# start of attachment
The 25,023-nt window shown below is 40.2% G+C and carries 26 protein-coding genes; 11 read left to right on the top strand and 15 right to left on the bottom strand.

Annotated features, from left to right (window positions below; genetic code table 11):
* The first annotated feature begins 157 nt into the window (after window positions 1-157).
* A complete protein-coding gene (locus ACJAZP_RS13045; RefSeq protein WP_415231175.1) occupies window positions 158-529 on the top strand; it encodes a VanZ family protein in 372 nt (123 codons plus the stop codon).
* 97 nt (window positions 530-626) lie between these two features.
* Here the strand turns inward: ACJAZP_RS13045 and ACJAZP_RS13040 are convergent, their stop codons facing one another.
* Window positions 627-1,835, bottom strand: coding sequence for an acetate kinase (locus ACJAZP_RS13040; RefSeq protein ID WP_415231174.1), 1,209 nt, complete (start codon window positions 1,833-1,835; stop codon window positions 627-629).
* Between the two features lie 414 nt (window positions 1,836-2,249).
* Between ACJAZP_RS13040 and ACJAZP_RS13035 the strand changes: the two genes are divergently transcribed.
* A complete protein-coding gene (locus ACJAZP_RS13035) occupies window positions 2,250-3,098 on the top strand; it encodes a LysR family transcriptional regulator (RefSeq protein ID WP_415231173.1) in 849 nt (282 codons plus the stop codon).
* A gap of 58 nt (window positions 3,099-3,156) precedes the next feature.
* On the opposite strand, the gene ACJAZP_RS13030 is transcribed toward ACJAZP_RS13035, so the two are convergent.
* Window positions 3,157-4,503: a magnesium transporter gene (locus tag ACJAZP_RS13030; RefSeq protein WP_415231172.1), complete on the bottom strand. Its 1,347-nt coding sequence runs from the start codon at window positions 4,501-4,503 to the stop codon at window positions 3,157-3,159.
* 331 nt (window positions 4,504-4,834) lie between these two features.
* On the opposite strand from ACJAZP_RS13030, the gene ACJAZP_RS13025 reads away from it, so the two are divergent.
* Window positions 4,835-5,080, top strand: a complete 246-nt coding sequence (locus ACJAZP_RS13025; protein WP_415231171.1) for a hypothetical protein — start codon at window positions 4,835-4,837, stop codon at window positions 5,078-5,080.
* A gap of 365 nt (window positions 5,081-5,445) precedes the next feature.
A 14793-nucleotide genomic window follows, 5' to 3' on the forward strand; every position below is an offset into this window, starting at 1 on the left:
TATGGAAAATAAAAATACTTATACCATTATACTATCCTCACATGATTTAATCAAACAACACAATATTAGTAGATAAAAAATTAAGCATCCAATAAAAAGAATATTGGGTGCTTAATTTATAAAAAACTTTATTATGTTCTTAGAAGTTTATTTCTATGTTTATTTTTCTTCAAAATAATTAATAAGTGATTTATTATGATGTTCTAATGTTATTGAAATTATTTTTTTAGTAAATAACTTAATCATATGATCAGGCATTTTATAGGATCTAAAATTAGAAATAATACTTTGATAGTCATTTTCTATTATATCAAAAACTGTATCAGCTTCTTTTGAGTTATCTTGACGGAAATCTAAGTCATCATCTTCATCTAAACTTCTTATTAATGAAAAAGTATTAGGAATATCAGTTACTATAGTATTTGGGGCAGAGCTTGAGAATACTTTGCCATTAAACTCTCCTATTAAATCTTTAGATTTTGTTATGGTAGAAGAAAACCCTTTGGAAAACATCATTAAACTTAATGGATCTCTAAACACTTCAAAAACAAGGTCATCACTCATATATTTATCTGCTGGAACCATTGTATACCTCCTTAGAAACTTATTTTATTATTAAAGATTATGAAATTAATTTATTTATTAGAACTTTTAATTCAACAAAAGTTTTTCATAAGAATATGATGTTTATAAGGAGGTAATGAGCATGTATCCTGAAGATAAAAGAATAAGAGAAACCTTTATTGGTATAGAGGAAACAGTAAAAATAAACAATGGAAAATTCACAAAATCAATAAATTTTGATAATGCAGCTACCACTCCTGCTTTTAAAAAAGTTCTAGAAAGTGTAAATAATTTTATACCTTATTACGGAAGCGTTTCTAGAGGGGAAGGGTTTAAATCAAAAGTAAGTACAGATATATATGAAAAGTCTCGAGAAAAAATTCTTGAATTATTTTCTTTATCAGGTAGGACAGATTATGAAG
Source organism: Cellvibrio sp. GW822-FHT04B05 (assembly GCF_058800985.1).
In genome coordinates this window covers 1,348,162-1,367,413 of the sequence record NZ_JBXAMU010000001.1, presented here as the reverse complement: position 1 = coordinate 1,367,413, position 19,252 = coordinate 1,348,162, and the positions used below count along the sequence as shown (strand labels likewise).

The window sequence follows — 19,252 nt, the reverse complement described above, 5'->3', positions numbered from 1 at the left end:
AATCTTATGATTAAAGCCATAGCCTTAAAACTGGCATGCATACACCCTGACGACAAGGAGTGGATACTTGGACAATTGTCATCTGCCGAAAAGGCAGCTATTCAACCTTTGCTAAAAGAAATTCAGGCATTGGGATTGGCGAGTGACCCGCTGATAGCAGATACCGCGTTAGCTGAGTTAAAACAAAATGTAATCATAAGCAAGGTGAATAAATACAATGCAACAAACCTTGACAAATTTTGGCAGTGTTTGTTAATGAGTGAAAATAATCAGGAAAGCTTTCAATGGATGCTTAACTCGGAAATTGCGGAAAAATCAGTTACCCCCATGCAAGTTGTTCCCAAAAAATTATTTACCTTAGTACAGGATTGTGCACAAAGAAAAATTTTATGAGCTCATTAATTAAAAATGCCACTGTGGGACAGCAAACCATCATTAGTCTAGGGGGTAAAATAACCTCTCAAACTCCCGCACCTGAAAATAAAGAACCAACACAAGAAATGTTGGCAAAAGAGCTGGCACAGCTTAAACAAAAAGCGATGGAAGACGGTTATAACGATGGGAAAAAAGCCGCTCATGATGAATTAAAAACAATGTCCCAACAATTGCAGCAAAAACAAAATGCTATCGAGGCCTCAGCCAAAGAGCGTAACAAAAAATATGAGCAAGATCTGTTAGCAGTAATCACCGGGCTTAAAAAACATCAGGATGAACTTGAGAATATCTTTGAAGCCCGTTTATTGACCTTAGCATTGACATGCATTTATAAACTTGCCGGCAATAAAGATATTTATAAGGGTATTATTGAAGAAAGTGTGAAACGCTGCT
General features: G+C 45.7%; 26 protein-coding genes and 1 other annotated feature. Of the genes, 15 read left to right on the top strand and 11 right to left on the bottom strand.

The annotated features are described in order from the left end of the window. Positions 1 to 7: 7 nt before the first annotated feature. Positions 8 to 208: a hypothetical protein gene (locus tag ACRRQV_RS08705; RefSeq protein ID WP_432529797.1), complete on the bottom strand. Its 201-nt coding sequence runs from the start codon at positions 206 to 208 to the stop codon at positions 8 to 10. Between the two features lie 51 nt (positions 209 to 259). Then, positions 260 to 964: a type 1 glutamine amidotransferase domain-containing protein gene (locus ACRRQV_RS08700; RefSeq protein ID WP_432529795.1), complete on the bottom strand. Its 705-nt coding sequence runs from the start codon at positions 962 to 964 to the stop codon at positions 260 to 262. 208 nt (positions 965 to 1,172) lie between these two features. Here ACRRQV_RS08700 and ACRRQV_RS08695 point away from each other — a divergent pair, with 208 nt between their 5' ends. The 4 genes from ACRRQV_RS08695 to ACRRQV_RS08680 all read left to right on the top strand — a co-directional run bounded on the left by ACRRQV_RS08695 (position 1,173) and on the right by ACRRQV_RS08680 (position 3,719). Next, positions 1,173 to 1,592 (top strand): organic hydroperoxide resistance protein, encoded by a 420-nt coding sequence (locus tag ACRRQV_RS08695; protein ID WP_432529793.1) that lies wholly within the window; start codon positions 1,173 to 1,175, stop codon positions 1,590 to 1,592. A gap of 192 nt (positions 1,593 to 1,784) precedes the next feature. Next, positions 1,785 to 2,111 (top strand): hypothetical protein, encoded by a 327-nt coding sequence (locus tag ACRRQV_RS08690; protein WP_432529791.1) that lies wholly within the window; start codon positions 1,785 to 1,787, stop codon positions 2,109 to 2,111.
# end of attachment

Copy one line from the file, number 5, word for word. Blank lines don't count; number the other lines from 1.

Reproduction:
* 97 nt (window positions 530-626) lie between these two features.